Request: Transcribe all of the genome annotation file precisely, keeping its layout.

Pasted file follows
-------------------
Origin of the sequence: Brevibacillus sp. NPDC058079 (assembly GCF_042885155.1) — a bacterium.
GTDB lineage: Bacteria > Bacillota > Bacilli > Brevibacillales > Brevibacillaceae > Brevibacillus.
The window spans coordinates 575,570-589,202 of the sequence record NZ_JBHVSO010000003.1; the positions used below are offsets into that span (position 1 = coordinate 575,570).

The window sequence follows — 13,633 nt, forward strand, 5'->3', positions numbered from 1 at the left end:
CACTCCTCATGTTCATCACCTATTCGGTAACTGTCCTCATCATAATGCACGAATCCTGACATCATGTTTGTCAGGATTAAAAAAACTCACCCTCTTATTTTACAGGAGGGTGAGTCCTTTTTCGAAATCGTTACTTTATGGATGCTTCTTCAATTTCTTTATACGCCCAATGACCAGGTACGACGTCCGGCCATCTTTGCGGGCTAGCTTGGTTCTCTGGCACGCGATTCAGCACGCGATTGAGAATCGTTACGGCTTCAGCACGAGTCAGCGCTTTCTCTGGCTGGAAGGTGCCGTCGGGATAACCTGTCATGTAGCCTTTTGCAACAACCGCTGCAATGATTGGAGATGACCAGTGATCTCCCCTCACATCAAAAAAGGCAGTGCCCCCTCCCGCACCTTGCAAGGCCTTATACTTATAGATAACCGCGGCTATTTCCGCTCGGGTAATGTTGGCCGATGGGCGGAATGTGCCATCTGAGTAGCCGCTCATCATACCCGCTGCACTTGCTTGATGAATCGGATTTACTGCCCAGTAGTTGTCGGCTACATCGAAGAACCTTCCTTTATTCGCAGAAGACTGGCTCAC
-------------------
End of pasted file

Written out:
Origin of the sequence: Brevibacillus sp. NPDC058079 (assembly GCF_042885155.1) — a bacterium.
GTDB lineage: Bacteria > Bacillota > Bacilli > Brevibacillales > Brevibacillaceae > Brevibacillus.
The window spans coordinates 575,570-589,202 of the sequence record NZ_JBHVSO010000003.1; the positions used below are offsets into that span (position 1 = coordinate 575,570).

The window sequence follows — 13,633 nt, forward strand, 5'->3', positions numbered from 1 at the left end:
CACTCCTCATGTTCATCACCTATTCGGTAACTGTCCTCATCATAATGCACGAATCCTGACATCATGTTTGTCAGGATTAAAAAAACTCACCCTCTTATTTTACAGGAGGGTGAGTCCTTTTTCGAAATCGTTACTTTATGGATGCTTCTTCAATTTCTTTATACGCCCAATGACCAGGTACGACGTCCGGCCATCTTTGCGGGCTAGCTTGGTTCTCTGGCACGCGATTCAGCACGCGATTGAGAATCGTTACGGCTTCAGCACGAGTCAGCGCTTTCTCTGGCTGGAAGGTGCCGTCGGGATAACCTGTCATGTAGCCTTTTGCAACAACCGCTGCAATGATTGGAGATGACCAGTGATCTCCCCTCACATCAAAAAAGGCAGTGCCCCCTCCCGCACCTTGCAAGGCCTTATACTTATAGATAACCGCGGCTATTTCCGCTCGGGTAATGTTGGCCGATGGGCGGAATGTGCCATCTGAGTAGCCGCTCATCATACCCGCTGCACTTGCTTGATGAATCGGATTTACTGCCCAGTAGTTGTCGGCTACATCGAAGAACCTTCCTTTATTCGCAGAAGACTGGCTCAC